as a young boy growing up in Australia, Lawrence Maund had an
inquiring mind and felt the pull of things spiritual. He read
about Buddhism, and it “struck a chord” with him. He was
especially impressed with the role of the individual in
designing his or her own life and in accepting and living with
the consequences of that design.
As a teenager, he began to study and
meditate, and by the time he was in his early twenties he was
seriously practicing the faith. In 1972, he left Australia and
came abroad to make a pilgrimage to the sacred places of
Buddhism, spending several months in India. Then he came to
Thailand and was eventually ordained as a monk in a rural area
of Isaan. There, as a monk, ever mindful of the impact of his
behavior on others in the village, he learned to speak Thai
fluently and soon taught himself to read and write the language.
And there he lived among the villagers, the only foreigner for
After the rains, he did a wandering practice
for nine months, going all over the Northeast, eating only
sticky rice, sleeping in the forest and in caves, meditating and
walking. He walked between 30 and 40 kilometers a day, one step
at a time, practicing being in the moment. He calls it “the
most precious experience of my life”. He had his robes, his
alms bowl, and his water container. He needed nothing else. He
lived in the moment. He was totally supported by Thai people and
culture in his development. But sticky rice is not a balanced
diet, and nutritional deficiencies soon took their toll. He
returned to his monastery, focused on the teachings of the
In some ways he was more at home in Thailand
than in Australia. As a practicing Buddhist in Australia, he was
strange, different. In Thailand, despite being a foreigner,
Buddhism was the way of life. He was a monk for two years,
leaving after the second rainy season to study and learn more.
He went to India, but the political situation made it impossible
for him to stay there. He went to Nalanda University and studied
for four years. In 1979 he came “home” to Thailand, and
worked at the Buddhist University in Bangkok. But Bangkok was
changing and growing, and it soon became too congested for his
comfort. On a visit to Australia, he took the international
examinations and achieved United Nations accreditation in
translation and interpretation. Then he visited a friend in
Chiang Mai, a respite from Bangkok, and was offered a position
by Chiang Mai University teaching language translation courses
and developing a master’s level translation curriculum. And
this is where he began to notice just how much Thailand was
changing, and the special place it held for him.
Originally, he had translated documents
related to preserving and promoting Thai culture in the face of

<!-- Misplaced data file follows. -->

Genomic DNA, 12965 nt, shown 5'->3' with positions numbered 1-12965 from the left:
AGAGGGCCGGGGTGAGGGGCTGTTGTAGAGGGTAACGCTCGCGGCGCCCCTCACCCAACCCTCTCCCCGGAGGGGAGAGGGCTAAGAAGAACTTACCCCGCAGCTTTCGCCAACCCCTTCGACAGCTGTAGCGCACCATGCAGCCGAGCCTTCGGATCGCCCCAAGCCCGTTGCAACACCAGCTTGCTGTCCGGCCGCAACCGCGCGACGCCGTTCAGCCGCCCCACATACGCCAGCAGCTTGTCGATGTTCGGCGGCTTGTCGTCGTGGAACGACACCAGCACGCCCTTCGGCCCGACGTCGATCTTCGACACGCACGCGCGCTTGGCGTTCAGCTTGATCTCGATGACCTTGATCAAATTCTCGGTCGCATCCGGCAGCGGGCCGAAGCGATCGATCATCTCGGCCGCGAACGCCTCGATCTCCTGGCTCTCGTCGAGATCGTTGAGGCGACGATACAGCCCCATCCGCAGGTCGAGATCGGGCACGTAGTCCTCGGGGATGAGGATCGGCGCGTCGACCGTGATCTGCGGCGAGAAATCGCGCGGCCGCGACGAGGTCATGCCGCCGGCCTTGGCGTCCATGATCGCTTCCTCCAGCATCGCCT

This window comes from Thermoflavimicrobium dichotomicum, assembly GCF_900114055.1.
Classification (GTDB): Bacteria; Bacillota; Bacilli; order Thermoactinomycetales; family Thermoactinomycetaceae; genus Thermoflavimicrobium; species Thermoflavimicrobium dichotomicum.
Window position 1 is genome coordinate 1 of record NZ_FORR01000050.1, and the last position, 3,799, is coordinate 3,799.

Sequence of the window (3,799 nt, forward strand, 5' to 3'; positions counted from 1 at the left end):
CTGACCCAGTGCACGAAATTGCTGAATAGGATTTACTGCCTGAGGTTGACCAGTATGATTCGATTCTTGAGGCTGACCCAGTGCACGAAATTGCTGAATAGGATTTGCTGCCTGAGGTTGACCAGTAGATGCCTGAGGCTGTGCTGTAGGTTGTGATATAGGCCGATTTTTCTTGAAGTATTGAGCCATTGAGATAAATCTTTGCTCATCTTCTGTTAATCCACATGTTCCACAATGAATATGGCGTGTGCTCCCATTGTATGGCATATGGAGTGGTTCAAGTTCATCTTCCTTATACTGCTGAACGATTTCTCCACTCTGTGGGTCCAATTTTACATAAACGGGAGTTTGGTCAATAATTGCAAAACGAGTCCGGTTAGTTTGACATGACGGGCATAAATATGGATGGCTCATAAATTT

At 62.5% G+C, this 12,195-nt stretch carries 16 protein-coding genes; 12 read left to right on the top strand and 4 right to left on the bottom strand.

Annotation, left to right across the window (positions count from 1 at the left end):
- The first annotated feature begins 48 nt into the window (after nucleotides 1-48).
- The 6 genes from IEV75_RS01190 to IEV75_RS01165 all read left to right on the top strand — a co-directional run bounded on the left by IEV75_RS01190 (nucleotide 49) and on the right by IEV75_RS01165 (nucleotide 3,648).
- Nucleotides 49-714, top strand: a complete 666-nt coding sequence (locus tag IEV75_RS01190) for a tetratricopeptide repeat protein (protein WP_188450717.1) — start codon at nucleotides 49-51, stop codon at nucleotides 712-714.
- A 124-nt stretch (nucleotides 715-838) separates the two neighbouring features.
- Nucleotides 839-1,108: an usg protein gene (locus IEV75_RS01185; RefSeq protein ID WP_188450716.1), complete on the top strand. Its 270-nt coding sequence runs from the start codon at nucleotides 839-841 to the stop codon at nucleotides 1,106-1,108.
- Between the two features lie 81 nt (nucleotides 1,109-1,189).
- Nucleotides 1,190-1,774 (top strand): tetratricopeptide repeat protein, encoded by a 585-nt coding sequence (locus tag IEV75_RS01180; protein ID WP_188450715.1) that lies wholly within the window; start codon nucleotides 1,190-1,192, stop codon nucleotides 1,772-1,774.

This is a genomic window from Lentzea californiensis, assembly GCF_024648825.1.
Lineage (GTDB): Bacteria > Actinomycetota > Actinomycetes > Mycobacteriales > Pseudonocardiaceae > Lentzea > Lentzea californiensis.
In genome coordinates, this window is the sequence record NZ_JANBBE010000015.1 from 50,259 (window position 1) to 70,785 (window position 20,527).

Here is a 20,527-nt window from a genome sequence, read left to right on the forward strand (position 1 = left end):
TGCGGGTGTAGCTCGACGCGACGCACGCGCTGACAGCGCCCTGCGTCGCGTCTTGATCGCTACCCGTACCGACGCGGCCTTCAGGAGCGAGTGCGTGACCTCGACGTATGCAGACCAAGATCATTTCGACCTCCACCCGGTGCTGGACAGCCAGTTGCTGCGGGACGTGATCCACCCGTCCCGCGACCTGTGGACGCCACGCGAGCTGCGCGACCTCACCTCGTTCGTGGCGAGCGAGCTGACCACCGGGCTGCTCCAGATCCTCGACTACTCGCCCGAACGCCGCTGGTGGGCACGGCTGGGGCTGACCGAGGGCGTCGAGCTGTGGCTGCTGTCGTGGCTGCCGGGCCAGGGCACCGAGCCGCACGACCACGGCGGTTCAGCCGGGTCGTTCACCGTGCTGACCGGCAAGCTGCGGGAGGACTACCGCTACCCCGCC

growing tourism. Then the documents gradually changed to reflect
the promotion of economic exchanges and development. Finally he
began to see HIV-related information – statistics, research,
education and prevention. That was when he knew that there was a
problem in the way international organizations were trying to
treat HIV-related issues in Thailand. Without truly
understanding the culture, they were taking the western approach
of going through the medical establishment to address problems
related to the virus. They should be going through the monks and
monasteries, he realized, utilizing their role in Thai culture.
Lawrence began to teach as a volunteer at
Mahamakut Buddhist University at Wat Chedi Luang, and one day he
gave an assignment to his students: using the teachings of the
Buddha, describe the role of the monk in the community. The
results were astounding. With his help, his students had gone
straight to the heart of the problem. They defined that role,
and I describe this as a layperson. Monks must remove suffering.
They must remove their own suffering first by removing their own
lack of knowledge. Then they must remove the suffering of the
community by removing its ignorance, and finally they were to
provide support in times of suffering. The basic idea of the
Sangha Metta Project was born, and Lawrence worked for almost
two years refining the proposal. He finally presented it to
UNICEF, and it was born as a pilot project.
The Sangha Metta Project is a model of
community care. The monks are educated about HIV, and in turn
educate the community. They provide information and care from
infection to symptomatic HIV to full-blown AIDS and finally
death. And because the state of a person’s mind is so
important at the moment of death, they do all that they can do
to make that death peaceful. Many things have changed along the
way. More people in Thailand who are infected now have access to
modern health care. Hospitals now work with the project. Outside
organizations from all over the world have noticed this UNICEF
model of care that was inspired by an insightful man whose class
researched how ancient precepts could impact a modern syndrome.
The Sangha Metta Project has spread to every Buddhist country in
Southeast Asia, and been recognized by organizations all over
the world. It has trained over 5,000 people, and developed many
additional programs. One focuses on novices as peer educators
and youth spiritual leaders.
Laurence Maund has traveled the world, sharing his knowledge
and experiences. He met with the Global Health Council and Faith
in Action. His model of care now crosses religious barriers and
has become interfaith in many parts of the world. He met with
the Press Club and testified on Capitol Hill in Washington, DC.
And now he is phasing himself out. As a good parent, the
response to human suffering that he worked so hard to develop is
now an adult organization capable of carrying on without him.
With joy, he looks forward to returning to what was started 30
years ago. He will return to Bhutan and again enter the monastic
life. Well done, Laurie.